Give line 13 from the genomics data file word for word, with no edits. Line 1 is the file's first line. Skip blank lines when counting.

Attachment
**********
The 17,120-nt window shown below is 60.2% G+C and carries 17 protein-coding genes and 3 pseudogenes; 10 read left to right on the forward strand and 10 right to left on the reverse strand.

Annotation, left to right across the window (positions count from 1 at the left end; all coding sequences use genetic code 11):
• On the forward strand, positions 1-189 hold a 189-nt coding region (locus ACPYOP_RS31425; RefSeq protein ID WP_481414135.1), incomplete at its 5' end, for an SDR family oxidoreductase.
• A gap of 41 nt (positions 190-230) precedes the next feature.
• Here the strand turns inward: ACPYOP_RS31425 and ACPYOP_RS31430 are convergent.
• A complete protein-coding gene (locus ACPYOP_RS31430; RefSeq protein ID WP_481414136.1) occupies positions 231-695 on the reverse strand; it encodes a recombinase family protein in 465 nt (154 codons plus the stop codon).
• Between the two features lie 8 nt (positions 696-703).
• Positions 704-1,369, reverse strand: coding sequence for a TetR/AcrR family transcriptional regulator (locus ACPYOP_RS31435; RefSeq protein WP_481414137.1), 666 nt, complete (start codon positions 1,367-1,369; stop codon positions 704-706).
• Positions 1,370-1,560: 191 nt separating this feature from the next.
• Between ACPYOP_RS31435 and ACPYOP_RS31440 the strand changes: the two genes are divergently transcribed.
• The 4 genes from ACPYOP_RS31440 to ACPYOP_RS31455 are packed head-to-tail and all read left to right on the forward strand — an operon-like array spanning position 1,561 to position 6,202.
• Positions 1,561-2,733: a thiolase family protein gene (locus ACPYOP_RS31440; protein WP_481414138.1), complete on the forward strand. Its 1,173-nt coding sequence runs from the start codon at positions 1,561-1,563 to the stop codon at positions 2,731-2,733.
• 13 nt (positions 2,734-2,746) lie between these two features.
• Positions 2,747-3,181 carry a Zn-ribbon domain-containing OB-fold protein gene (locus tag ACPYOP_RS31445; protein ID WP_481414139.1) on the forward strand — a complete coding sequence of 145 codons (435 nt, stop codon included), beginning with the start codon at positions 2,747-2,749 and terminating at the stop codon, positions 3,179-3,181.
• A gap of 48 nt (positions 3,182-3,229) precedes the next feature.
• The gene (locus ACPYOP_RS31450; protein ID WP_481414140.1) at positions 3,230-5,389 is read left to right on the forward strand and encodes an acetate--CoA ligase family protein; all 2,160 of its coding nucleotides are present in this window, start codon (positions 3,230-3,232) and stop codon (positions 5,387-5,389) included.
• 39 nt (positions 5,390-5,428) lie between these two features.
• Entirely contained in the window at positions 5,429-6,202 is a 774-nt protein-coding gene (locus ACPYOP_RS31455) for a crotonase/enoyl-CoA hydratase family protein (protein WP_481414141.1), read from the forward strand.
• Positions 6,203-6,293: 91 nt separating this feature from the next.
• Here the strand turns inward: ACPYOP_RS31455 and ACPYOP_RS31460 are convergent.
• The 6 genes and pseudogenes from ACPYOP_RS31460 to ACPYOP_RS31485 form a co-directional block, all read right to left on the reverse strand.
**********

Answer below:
• 13 nt (positions 2,734-2,746) lie between these two features.